Wednesday, June 25, 2014

Wizard of Oz analysis - part 10: The holy spirit; Jungian interpretation of religion


The Holy Spirit in Christianity
For the large majority of Christians, the Holy Spirit or Holy Ghost is the third person of the Trinity: the "Triune God" manifested as Father, Son, and Holy Spirit; each person itself being God.

The New Testament includes over 90 references to the Holy Spirit. The sacredness of the Holy Spirit is affirmed in all three Synoptic Gospels which proclaim blasphemy against the Holy Spirit as the unforgivable sin.[a]

In the bible's Gospel of John, chapter 20, verses 20-23, a correspondence is drawn between breath, and the Holy Spirit:

20. [T]hen the disciples rejoiced when they saw the Lord.
21. Jesus said to them again, "Peace be with you. As the Father has sent me, so I send you."
22. When he had said this, he breathed on them and said to them, "Receive the Holy Spirit."
23. "If you received the sins of any, they are forgiven them. ..."

[New Revised Standard Version; emphasis not in original.]

The Holy Spirit in Judaism
In the Hebrew Bible, the word ruach (also ruwach) (Hebrew: רוּחַ) is generally used to mean wind, breath, mind, spirit.[b] For example, it is used as part of the expression meaning "and the spirit of God" (וְרוּחַ אֱלֹהִים) in Gen. 1:2: "Now the earth was unformed and void, and darkness was upon the face of the deep; and the spirit of God hovered over the face of the waters." An example of its being used to mean "breath" appears in Gen. 7:15: "And they went in unto Noah into the ark, two and two of all flesh wherein is the breath of life." Taking "spirit of God" to be the same as 'holy spirit', all of the foregoing, taken together, implies that Judaism considers there to be a connection between breath and holy spirit.

Above left: Both Dorothy (with her hand on her forehead) and the Lion (with his hands over his abdomen) experience labored breathing, after running across the poppy field. Due to the association between the Christian Holy Spirit, and breath, Dorothy running out of breath here represents corruption of, and blasphemy against, the Christian Holy Spirit, which, as indicated above, is one of the three persons of the Holy Trinity, each of which is God. Since the Lion represents a (cowardly) Jew, his running out of breath indicates corruption of the Jewish holy spirit. Above right: Recall from earlier in the analysis that in Dante's Inferno, blasphemers are seen lying down, in the ninth circle of Hell. Dorothy and the Lion are seen lying down in the poppy field (the Lion can be taken to be in a position such that he is sitting - note his raised legs, bent at the knees - and lying); this confirms that these two have committed blasphemy.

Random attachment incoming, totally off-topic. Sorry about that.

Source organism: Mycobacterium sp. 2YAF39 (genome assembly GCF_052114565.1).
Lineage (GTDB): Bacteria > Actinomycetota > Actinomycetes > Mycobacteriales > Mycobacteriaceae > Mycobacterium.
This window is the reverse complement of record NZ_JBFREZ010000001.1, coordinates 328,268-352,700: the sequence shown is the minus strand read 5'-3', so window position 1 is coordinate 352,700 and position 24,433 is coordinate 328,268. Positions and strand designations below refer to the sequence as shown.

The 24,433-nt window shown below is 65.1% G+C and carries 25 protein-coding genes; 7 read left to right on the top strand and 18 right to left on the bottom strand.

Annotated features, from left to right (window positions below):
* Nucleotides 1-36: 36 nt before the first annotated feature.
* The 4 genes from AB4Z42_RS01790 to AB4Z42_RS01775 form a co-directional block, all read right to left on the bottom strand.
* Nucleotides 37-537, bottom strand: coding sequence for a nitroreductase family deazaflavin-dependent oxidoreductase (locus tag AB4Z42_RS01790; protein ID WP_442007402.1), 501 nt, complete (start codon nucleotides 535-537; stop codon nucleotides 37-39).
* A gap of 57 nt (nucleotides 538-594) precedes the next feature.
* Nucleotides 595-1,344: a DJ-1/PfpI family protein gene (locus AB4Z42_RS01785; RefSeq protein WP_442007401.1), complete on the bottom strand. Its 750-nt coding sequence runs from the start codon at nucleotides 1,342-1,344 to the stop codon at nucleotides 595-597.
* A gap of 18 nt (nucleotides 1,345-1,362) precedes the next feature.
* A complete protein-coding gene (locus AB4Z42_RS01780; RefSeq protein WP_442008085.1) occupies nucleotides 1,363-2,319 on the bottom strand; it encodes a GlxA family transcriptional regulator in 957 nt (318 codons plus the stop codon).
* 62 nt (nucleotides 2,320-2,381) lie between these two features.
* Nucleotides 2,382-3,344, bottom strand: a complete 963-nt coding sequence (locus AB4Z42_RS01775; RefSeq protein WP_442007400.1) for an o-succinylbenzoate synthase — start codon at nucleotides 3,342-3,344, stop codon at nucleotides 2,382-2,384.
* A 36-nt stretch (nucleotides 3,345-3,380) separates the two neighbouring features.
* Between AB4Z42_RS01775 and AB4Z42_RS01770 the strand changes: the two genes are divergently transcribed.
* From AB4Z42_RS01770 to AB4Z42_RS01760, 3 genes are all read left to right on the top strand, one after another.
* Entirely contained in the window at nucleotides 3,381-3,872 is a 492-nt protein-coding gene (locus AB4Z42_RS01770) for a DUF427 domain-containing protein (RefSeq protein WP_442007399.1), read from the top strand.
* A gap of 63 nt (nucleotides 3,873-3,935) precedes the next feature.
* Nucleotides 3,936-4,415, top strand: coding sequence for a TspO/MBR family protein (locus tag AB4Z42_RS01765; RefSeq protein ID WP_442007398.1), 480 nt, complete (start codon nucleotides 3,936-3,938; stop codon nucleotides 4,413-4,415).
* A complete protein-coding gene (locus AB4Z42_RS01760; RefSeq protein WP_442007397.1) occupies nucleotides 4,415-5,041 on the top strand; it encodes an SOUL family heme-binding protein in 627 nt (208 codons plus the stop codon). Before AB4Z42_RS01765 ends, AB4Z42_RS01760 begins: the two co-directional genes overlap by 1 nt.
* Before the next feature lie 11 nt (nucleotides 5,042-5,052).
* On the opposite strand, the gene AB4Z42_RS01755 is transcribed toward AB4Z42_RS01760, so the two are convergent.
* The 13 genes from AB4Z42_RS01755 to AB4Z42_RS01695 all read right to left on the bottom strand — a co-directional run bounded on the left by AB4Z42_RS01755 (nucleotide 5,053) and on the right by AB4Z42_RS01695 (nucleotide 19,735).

Jungian Interpretation of Religion
In "Psychology and Religion", Swiss psychologist and psychiatrist Carl Jung maintains that "[Religious] dogma owes its continued existence and its form on the one hand to so-called "revealed" or immediate experiences of the "Gnosis" — for instance, the God-man, the Cross, the Virgin Birth, the Immaculate Conception, the Trinity, and so on, and on the other hand to the ceaseless collaboration of many minds over many centuries. It may not be quite clear why I call certain dogmas "immediate experiences", since in itself a dogma is the very thing that precludes immediate experience. Yet the Christian images I have mentioned are not peculiar to Christianity alone (although in Christianity they have undergone a development and intensification of meaning not to be found in any other religion). They occur just as often in pagan religions, and besides that they can reappear spontaneously in all sorts of variations as psychic phenomena, just as in the remote past they originated in visions, dreams, or trances. Ideas like these are never invented. They came into being before man had learned to use his mind purposively. Before man learned to produce thoughts, thoughts came to him."[c]

In accordance with the above, ideas such as the Virgin Birth and the Immaculate Conception are effectively archetypes, i.e., they are elements of the collective unconscious, and as such, are shared among all human beings. This fact will come into play later in the analysis.

a. Wikipedia, 'Holy Spirit in Christianity'. Web, n.d. URL =
b. Blue Letter Bible, "Lexicon :: Strong's H7307 - ruwach." Web, n.d. URL =
c. Jung, C.G. "Psychology and Religion" in The Collected Works of C.G. Jung, Vol. 11. Princeton University Press, 1969. para. 81.


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